If you're a sports fan, you'll definitely see hashtags and the Twitter handle of your favorite team and channel pop up regularly. This has led to a glut of sports startups trying to make a dent in the way in which people watch and engage with the game. The problem is keeping them locked in, which is why second screen apps like GetGlue have had issues (even with great partnerships); they've taken the user away from the game itself. While ESPN has apps to give you stats as games continue, other entrepreneurs have found innovative ways to either get you to the game or into the game at home.
Beckman, based in San Francisco, created a platform on which users could watch and interactive with live concerts called Evntlive that he sold to Yahoo in late 2013. Not long after, Beckman found himself frustrated with the spread out experience of talking sports with his friends on sporadic WhatsApp groups, and moved to create GameOn. The app, currently in a closed beta, creates an internal "huddle" for friends where users create groups where key events and from both games you're watching and others that are playing you've subscribed to are pumped in, along with stickers and Vine posts. It launches later this month.
The second market for tickets has become so complex, untrustworthy and confusing that SeatGeek's recent $62m funding round makes perfect sense. D'Souza's company, founded in 2009, looked to go beyond aggregating the many, many markets selling people's unwanted tickets. The result was the dream of a search engine for whatever tickets fans wanted, paired with a system to help them make the right decision. D'Souza (an Inc 30 under 30 winner) and his team created the fan score system to say if you are getting a good deal on the ticket based on price, location in the stadium and other factors.
Hossein Razzaghi - FanCred
FanCred is a lot like LinkedIn for sports, where users can post photos from games and follow their respective teams and friends. Though they're not the first to try it, Razzaghi (a former senior director of regional sales at BrightCove) and his team has successfully brokered powerful relationships and official partnerships and leading sports brands, such as with the Carolina Panthers, Boston Red Sox and other major teams. The result is that fans have a reason to come back to the app, instead of the empty-room syndrome of many niche social networking apps.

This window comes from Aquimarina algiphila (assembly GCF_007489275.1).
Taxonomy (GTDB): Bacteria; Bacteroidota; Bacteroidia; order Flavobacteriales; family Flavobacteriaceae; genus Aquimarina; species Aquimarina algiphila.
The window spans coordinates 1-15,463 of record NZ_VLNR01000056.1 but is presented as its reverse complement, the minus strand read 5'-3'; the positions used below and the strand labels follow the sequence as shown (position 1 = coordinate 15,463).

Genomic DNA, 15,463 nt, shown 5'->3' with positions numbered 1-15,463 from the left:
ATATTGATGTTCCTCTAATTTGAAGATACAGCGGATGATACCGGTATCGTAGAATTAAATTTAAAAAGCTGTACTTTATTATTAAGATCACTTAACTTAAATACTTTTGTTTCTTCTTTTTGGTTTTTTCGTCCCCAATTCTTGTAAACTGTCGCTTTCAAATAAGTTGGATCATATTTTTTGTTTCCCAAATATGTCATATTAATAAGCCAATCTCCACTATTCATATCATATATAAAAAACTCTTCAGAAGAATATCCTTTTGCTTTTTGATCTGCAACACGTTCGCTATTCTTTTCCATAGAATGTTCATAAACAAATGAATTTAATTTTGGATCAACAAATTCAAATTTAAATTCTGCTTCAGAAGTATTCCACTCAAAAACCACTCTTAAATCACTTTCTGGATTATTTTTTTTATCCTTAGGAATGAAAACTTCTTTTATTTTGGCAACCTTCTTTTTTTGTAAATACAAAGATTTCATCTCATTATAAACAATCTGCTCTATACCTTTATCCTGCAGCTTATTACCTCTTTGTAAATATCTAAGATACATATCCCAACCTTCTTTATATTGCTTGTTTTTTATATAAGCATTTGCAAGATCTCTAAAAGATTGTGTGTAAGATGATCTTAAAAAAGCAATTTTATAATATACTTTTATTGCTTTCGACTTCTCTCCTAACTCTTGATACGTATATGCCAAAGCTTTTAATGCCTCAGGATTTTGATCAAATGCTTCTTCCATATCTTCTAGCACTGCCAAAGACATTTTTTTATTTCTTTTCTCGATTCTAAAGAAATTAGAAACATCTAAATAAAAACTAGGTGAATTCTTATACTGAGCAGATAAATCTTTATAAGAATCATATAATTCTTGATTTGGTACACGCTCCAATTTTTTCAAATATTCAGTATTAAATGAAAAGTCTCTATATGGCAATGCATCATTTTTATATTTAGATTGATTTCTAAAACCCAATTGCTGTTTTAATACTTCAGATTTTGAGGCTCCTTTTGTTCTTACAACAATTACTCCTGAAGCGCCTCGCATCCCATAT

Nik Bonaddio - numberFire
There's no shortage of sports news and analysis (with a lot of it not being great), and that's why Bonaddio, a former Yahoo! software engineer, took the time to create a platform that mathematically analyzed and predicted sports stories. This includes stories such as whether the Cleveland Cavaliers are spending too much money in free agency or why Justin Forsett is a value pick for fantasy football fans. This is a lot more fun for sports fans to read than your second or third take about whether a coach is going to survive another season based on one local writer's perspective, similar to Nate Silver's 538 blog.
Justin Kifer - Sportsy
Kifer's Sportsy takes a different approach, similar to DailyBurn, to sports fans, teaching them the actual professional techniques that you need to play your favorites. Kifer, with one exit under his belt (CitizenLocal to MyLife.com in 2011), created the platform to teach the techniques that the pros use on the field. For example, their "play your best soccer" section includes high-quality video content that teaches and challenges (with exact goals) users to do specific skill moves in particular categories like attacking and defending. Other sports range from obvious choices like Baseball and Tennis to Figure Skating and Hockey.